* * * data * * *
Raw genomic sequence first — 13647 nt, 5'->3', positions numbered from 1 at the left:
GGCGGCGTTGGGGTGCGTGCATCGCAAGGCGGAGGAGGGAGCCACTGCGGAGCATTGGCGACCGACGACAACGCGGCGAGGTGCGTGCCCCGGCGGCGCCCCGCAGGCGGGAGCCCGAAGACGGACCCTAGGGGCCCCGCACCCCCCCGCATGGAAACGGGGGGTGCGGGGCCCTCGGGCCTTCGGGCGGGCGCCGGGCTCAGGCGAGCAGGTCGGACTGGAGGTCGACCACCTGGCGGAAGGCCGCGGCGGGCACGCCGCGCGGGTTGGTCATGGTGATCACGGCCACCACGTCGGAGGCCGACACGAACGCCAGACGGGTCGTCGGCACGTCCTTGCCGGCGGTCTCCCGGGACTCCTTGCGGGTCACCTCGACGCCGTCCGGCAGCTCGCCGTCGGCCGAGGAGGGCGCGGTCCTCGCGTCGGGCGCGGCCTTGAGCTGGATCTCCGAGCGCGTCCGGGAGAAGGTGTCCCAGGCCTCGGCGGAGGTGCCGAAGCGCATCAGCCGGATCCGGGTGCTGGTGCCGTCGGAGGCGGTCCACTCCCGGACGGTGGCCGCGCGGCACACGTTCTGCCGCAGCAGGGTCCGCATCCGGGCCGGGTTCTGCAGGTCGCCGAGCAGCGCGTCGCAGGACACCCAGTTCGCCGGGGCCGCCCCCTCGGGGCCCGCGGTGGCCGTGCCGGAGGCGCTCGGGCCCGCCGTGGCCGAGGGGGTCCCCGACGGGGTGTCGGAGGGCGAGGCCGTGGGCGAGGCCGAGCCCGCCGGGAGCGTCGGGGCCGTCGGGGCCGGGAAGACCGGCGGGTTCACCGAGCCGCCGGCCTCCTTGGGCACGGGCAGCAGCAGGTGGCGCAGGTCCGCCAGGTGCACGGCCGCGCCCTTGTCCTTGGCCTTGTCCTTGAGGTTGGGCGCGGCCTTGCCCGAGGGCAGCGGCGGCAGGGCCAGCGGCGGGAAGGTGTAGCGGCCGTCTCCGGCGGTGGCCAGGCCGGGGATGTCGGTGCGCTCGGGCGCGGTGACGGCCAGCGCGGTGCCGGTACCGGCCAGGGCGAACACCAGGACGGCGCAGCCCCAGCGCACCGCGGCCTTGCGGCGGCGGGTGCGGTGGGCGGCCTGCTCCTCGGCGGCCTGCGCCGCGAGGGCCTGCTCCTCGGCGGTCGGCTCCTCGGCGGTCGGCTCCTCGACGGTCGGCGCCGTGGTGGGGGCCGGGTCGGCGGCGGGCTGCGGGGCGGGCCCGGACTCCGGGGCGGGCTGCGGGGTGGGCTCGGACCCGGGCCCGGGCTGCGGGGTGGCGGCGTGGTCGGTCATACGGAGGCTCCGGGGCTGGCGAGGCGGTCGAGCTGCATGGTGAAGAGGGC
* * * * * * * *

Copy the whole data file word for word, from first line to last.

Raw genomic sequence first — 13647 nt, 5'->3', positions numbered from 1 at the left:
GGCGGCGTTGGGGTGCGTGCATCGCAAGGCGGAGGAGGGAGCCACTGCGGAGCATTGGCGACCGACGACAACGCGGCGAGGTGCGTGCCCCGGCGGCGCCCCGCAGGCGGGAGCCCGAAGACGGACCCTAGGGGCCCCGCACCCCCCCGCATGGAAACGGGGGGTGCGGGGCCCTCGGGCCTTCGGGCGGGCGCCGGGCTCAGGCGAGCAGGTCGGACTGGAGGTCGACCACCTGGCGGAAGGCCGCGGCGGGCACGCCGCGCGGGTTGGTCATGGTGATCACGGCCACCACGTCGGAGGCCGACACGAACGCCAGACGGGTCGTCGGCACGTCCTTGCCGGCGGTCTCCCGGGACTCCTTGCGGGTCACCTCGACGCCGTCCGGCAGCTCGCCGTCGGCCGAGGAGGGCGCGGTCCTCGCGTCGGGCGCGGCCTTGAGCTGGATCTCCGAGCGCGTCCGGGAGAAGGTGTCCCAGGCCTCGGCGGAGGTGCCGAAGCGCATCAGCCGGATCCGGGTGCTGGTGCCGTCGGAGGCGGTCCACTCCCGGACGGTGGCCGCGCGGCACACGTTCTGCCGCAGCAGGGTCCGCATCCGGGCCGGGTTCTGCAGGTCGCCGAGCAGCGCGTCGCAGGACACCCAGTTCGCCGGGGCCGCCCCCTCGGGGCCCGCGGTGGCCGTGCCGGAGGCGCTCGGGCCCGCCGTGGCCGAGGGGGTCCCCGACGGGGTGTCGGAGGGCGAGGCCGTGGGCGAGGCCGAGCCCGCCGGGAGCGTCGGGGCCGTCGGGGCCGGGAAGACCGGCGGGTTCACCGAGCCGCCGGCCTCCTTGGGCACGGGCAGCAGCAGGTGGCGCAGGTCCGCCAGGTGCACGGCCGCGCCCTTGTCCTTGGCCTTGTCCTTGAGGTTGGGCGCGGCCTTGCCCGAGGGCAGCGGCGGCAGGGCCAGCGGCGGGAAGGTGTAGCGGCCGTCTCCGGCGGTGGCCAGGCCGGGGATGTCGGTGCGCTCGGGCGCGGTGACGGCCAGCGCGGTGCCGGTACCGGCCAGGGCGAACACCAGGACGGCGCAGCCCCAGCGCACCGCGGCCTTGCGGCGGCGGGTGCGGTGGGCGGCCTGCTCCTCGGCGGCCTGCGCCGCGAGGGCCTGCTCCTCGGCGGTCGGCTCCTCGGCGGTCGGCTCCTCGACGGTCGGCGCCGTGGTGGGGGCCGGGTCGGCGGCGGGCTGCGGGGCGGGCCCGGACTCCGGGGCGGGCTGCGGGGTGGGCTCGGACCCGGGCCCGGGCTGCGGGGTGGCGGCGTGGTCGGTCATACGGAGGCTCCGGGGCTGGCGAGGCGGTCGAGCTGCATGGTGAAGAGGGC